Not a law per se about cats, but the landlord is obligated to keep the premises in good repair and not allow health hazards to exist. Try calling your local board of health next, reporting it as a health hazard for your daughter. And it should be landlord dealing with the other tenant who is feeding them, not you.
To questioners from West Virginia & New York: Although I am licensed to practice in your state, I practice on a day-to-day basis in Massachusetts. I answer questions in your state in areas of the law in which I practice, and in which I feel comfortable trying to offer you assistance based on my knowledge of specific statutes in your state and/or general principles applicable in all states. It is always best, however, to work with attorneys and court personnel in your own area to deal with specific problems and factual situations.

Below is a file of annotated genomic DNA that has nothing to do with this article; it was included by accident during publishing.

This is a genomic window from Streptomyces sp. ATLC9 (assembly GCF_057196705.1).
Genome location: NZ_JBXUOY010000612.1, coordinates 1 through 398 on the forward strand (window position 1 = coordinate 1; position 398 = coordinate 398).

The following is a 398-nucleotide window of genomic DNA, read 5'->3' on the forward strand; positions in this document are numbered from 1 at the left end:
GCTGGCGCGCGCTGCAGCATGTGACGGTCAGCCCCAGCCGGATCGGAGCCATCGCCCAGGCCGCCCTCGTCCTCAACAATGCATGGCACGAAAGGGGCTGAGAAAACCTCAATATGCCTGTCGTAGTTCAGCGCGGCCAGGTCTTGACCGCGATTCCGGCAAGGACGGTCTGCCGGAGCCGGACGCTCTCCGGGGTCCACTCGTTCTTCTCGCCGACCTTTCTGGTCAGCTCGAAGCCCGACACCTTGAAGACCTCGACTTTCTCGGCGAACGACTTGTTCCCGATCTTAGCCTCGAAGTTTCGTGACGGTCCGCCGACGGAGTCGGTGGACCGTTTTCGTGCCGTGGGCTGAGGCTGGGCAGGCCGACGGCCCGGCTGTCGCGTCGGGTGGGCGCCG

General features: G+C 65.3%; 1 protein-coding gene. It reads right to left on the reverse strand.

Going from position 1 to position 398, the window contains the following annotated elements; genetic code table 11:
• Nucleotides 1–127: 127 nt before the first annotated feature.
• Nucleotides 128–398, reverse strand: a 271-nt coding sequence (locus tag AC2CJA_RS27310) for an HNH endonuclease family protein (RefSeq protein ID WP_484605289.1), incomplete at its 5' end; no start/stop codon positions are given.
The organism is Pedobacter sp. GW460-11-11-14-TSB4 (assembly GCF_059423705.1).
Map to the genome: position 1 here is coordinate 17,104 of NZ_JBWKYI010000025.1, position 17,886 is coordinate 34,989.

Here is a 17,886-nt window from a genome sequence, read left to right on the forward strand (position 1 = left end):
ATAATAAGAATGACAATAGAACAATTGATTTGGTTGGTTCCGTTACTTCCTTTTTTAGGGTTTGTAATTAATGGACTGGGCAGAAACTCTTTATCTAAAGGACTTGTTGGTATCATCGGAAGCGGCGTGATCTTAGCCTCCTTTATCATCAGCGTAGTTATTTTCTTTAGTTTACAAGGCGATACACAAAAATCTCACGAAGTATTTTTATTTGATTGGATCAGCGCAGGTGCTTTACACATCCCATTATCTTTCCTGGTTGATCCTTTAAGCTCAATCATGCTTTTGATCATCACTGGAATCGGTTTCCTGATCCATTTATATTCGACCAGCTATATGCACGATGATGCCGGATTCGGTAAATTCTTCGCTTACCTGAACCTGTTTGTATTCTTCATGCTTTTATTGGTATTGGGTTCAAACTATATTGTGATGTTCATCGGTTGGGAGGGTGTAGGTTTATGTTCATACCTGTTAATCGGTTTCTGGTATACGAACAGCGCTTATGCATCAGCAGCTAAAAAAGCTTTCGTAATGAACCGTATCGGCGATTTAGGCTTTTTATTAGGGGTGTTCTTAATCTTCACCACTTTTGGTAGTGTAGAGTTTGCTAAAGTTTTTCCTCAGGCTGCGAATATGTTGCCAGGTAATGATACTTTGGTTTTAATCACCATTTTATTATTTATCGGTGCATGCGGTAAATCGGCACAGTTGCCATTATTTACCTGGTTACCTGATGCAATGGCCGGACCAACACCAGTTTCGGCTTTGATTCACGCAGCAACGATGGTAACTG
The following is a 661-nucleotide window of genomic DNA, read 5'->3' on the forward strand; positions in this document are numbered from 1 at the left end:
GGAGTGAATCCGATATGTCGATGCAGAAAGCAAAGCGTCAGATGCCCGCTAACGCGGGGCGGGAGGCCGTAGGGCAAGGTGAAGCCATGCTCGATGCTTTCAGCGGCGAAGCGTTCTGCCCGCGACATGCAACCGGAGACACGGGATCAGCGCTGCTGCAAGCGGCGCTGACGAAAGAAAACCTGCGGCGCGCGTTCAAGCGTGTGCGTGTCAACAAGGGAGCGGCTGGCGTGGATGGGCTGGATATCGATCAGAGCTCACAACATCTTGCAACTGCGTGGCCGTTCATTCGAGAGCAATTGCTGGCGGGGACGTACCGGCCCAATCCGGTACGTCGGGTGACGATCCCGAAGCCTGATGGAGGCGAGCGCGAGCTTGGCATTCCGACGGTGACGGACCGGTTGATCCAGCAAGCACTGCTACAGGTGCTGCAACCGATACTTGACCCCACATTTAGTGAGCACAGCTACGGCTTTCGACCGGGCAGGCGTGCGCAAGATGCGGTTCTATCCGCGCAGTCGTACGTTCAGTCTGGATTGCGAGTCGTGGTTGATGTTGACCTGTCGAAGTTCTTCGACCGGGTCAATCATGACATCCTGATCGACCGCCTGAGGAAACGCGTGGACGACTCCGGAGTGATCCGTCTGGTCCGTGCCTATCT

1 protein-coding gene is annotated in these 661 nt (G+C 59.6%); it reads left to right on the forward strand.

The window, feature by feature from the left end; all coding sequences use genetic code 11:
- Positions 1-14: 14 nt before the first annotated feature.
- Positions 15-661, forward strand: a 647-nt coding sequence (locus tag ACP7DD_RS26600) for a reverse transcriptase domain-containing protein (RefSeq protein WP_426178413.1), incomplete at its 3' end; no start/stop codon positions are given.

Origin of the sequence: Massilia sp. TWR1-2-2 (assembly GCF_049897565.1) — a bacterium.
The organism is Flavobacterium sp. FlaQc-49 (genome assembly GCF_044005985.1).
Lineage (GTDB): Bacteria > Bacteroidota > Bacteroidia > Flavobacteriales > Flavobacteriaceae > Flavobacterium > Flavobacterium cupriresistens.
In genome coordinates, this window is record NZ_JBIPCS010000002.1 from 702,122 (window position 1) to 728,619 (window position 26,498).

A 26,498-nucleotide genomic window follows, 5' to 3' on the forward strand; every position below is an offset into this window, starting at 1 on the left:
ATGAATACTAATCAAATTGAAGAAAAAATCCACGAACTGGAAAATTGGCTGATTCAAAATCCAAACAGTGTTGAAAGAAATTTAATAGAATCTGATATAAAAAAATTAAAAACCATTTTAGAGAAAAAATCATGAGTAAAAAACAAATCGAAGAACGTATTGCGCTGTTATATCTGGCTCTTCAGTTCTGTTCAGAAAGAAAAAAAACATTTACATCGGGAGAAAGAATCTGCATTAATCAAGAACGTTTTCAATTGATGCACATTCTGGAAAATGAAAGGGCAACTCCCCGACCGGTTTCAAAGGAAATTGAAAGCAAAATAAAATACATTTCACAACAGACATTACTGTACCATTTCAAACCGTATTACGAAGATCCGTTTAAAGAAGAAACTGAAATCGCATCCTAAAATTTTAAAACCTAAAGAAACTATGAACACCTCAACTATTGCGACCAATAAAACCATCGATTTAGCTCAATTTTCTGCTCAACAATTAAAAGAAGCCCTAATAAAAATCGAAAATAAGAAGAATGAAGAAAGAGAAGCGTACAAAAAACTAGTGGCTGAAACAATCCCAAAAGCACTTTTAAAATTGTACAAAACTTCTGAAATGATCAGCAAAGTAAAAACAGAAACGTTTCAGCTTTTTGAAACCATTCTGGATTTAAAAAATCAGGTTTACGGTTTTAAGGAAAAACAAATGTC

I'm not sure how your landlord is liable for a feral cat population. Are you saying that the feral cats are on the landlord's property and he is responsible for removing them? I would look for feral cat rescue organizations and see if they can assist you. I would also try contacting your city counsel. Often animal control does not have the resources to devote to this type of thing.
This is not to be construed as legal advice. I do not have an attorney client relationship with you.
Feral cats are generally considered "wild" animals so unless your landlord is doing something to attract them to the property he is not responsible for removing them. A local feral cat rescue may be able to help: http://www.saveakitty.org/
If we do not have a signed fee agreement I am not your attorney and this is not legal advice.